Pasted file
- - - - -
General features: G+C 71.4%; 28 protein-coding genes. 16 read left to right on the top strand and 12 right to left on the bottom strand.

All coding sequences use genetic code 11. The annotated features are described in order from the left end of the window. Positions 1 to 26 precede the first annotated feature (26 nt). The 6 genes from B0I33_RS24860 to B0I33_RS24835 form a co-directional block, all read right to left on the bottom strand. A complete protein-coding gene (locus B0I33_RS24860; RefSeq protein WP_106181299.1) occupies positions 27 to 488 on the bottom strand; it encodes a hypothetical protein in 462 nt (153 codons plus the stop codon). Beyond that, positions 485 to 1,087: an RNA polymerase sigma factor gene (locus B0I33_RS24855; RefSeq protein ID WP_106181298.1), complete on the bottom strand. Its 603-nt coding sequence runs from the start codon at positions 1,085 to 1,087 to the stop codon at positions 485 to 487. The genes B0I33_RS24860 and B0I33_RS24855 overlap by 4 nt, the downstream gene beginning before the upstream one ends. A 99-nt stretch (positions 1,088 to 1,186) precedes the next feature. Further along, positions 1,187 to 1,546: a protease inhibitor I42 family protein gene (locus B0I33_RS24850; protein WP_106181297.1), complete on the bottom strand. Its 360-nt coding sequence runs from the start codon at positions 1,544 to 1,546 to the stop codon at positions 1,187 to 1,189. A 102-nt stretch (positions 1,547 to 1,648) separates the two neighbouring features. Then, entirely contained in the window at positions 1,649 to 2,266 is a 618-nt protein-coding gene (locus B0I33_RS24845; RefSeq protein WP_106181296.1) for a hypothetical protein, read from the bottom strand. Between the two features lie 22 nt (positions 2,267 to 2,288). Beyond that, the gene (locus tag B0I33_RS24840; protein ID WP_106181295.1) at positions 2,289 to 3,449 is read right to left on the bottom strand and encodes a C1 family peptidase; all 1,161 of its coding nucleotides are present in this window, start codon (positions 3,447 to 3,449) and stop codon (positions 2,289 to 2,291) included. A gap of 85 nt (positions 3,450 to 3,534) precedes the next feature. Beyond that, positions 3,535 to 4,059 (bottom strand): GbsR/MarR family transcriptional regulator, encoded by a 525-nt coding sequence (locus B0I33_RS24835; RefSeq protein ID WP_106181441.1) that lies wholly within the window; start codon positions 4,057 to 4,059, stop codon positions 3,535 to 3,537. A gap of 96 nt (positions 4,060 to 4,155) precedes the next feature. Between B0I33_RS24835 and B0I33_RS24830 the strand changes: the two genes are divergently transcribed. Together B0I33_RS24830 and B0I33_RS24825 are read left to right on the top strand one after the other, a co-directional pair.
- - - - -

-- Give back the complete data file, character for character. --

General features: G+C 71.4%; 28 protein-coding genes. 16 read left to right on the top strand and 12 right to left on the bottom strand.

All coding sequences use genetic code 11. The annotated features are described in order from the left end of the window. Positions 1 to 26 precede the first annotated feature (26 nt). The 6 genes from B0I33_RS24860 to B0I33_RS24835 form a co-directional block, all read right to left on the bottom strand. A complete protein-coding gene (locus B0I33_RS24860; RefSeq protein WP_106181299.1) occupies positions 27 to 488 on the bottom strand; it encodes a hypothetical protein in 462 nt (153 codons plus the stop codon). Beyond that, positions 485 to 1,087: an RNA polymerase sigma factor gene (locus B0I33_RS24855; RefSeq protein ID WP_106181298.1), complete on the bottom strand. Its 603-nt coding sequence runs from the start codon at positions 1,085 to 1,087 to the stop codon at positions 485 to 487. The genes B0I33_RS24860 and B0I33_RS24855 overlap by 4 nt, the downstream gene beginning before the upstream one ends. A 99-nt stretch (positions 1,088 to 1,186) precedes the next feature. Further along, positions 1,187 to 1,546: a protease inhibitor I42 family protein gene (locus B0I33_RS24850; protein WP_106181297.1), complete on the bottom strand. Its 360-nt coding sequence runs from the start codon at positions 1,544 to 1,546 to the stop codon at positions 1,187 to 1,189. A 102-nt stretch (positions 1,547 to 1,648) separates the two neighbouring features. Then, entirely contained in the window at positions 1,649 to 2,266 is a 618-nt protein-coding gene (locus B0I33_RS24845; RefSeq protein WP_106181296.1) for a hypothetical protein, read from the bottom strand. Between the two features lie 22 nt (positions 2,267 to 2,288). Beyond that, the gene (locus tag B0I33_RS24840; protein ID WP_106181295.1) at positions 2,289 to 3,449 is read right to left on the bottom strand and encodes a C1 family peptidase; all 1,161 of its coding nucleotides are present in this window, start codon (positions 3,447 to 3,449) and stop codon (positions 2,289 to 2,291) included. A gap of 85 nt (positions 3,450 to 3,534) precedes the next feature. Beyond that, positions 3,535 to 4,059 (bottom strand): GbsR/MarR family transcriptional regulator, encoded by a 525-nt coding sequence (locus B0I33_RS24835; RefSeq protein ID WP_106181441.1) that lies wholly within the window; start codon positions 4,057 to 4,059, stop codon positions 3,535 to 3,537. A gap of 96 nt (positions 4,060 to 4,155) precedes the next feature. Between B0I33_RS24835 and B0I33_RS24830 the strand changes: the two genes are divergently transcribed. Together B0I33_RS24830 and B0I33_RS24825 are read left to right on the top strand one after the other, a co-directional pair.